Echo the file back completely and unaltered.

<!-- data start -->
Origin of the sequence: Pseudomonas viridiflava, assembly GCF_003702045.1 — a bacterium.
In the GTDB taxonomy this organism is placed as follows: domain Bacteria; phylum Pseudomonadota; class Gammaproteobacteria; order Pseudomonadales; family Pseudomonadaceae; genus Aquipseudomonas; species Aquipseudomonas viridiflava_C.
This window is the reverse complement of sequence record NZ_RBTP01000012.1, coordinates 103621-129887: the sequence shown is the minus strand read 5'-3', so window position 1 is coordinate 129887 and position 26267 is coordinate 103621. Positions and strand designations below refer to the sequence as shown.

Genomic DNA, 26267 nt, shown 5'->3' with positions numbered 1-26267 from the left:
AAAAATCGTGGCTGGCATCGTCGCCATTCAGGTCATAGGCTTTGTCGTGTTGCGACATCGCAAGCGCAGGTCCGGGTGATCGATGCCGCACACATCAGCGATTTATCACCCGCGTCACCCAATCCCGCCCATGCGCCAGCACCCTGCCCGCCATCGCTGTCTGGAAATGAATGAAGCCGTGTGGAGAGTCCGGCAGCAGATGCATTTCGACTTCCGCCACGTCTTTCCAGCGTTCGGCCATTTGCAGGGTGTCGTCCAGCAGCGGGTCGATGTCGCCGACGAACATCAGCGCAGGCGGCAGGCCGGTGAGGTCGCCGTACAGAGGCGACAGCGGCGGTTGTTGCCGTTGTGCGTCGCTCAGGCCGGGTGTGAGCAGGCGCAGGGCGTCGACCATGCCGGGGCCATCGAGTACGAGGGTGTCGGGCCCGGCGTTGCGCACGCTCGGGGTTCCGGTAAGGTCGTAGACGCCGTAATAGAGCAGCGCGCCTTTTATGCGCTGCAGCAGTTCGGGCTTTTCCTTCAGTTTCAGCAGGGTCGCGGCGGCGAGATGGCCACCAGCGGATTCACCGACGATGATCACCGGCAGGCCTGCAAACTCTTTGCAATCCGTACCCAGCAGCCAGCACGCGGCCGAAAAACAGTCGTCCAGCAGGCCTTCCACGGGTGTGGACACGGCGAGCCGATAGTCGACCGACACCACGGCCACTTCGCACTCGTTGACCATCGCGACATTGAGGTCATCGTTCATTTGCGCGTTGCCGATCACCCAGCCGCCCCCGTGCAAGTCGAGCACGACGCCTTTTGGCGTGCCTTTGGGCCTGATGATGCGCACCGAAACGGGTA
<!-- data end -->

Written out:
Origin of the sequence: Pseudomonas viridiflava, assembly GCF_003702045.1 — a bacterium.
In the GTDB taxonomy this organism is placed as follows: domain Bacteria; phylum Pseudomonadota; class Gammaproteobacteria; order Pseudomonadales; family Pseudomonadaceae; genus Aquipseudomonas; species Aquipseudomonas viridiflava_C.
This window is the reverse complement of sequence record NZ_RBTP01000012.1, coordinates 103621-129887: the sequence shown is the minus strand read 5'-3', so window position 1 is coordinate 129887 and position 26267 is coordinate 103621. Positions and strand designations below refer to the sequence as shown.

Genomic DNA, 26267 nt, shown 5'->3' with positions numbered 1-26267 from the left:
AAAAATCGTGGCTGGCATCGTCGCCATTCAGGTCATAGGCTTTGTCGTGTTGCGACATCGCAAGCGCAGGTCCGGGTGATCGATGCCGCACACATCAGCGATTTATCACCCGCGTCACCCAATCCCGCCCATGCGCCAGCACCCTGCCCGCCATCGCTGTCTGGAAATGAATGAAGCCGTGTGGAGAGTCCGGCAGCAGATGCATTTCGACTTCCGCCACGTCTTTCCAGCGTTCGGCCATTTGCAGGGTGTCGTCCAGCAGCGGGTCGATGTCGCCGACGAACATCAGCGCAGGCGGCAGGCCGGTGAGGTCGCCGTACAGAGGCGACAGCGGCGGTTGTTGCCGTTGTGCGTCGCTCAGGCCGGGTGTGAGCAGGCGCAGGGCGTCGACCATGCCGGGGCCATCGAGTACGAGGGTGTCGGGCCCGGCGTTGCGCACGCTCGGGGTTCCGGTAAGGTCGTAGACGCCGTAATAGAGCAGCGCGCCTTTTATGCGCTGCAGCAGTTCGGGCTTTTCCTTCAGTTTCAGCAGGGTCGCGGCGGCGAGATGGCCACCAGCGGATTCACCGACGATGATCACCGGCAGGCCTGCAAACTCTTTGCAATCCGTACCCAGCAGCCAGCACGCGGCCGAAAAACAGTCGTCCAGCAGGCCTTCCACGGGTGTGGACACGGCGAGCCGATAGTCGACCGACACCACGGCCACTTCGCACTCGTTGACCATCGCGACATTGAGGTCATCGTTCATTTGCGCGTTGCCGATCACCCAGCCGCCCCCGTGCAAGTCGAGCACGACGCCTTTTGGCGTGCCTTTGGGCCTGATGATGCGCACCGAAACGGGTA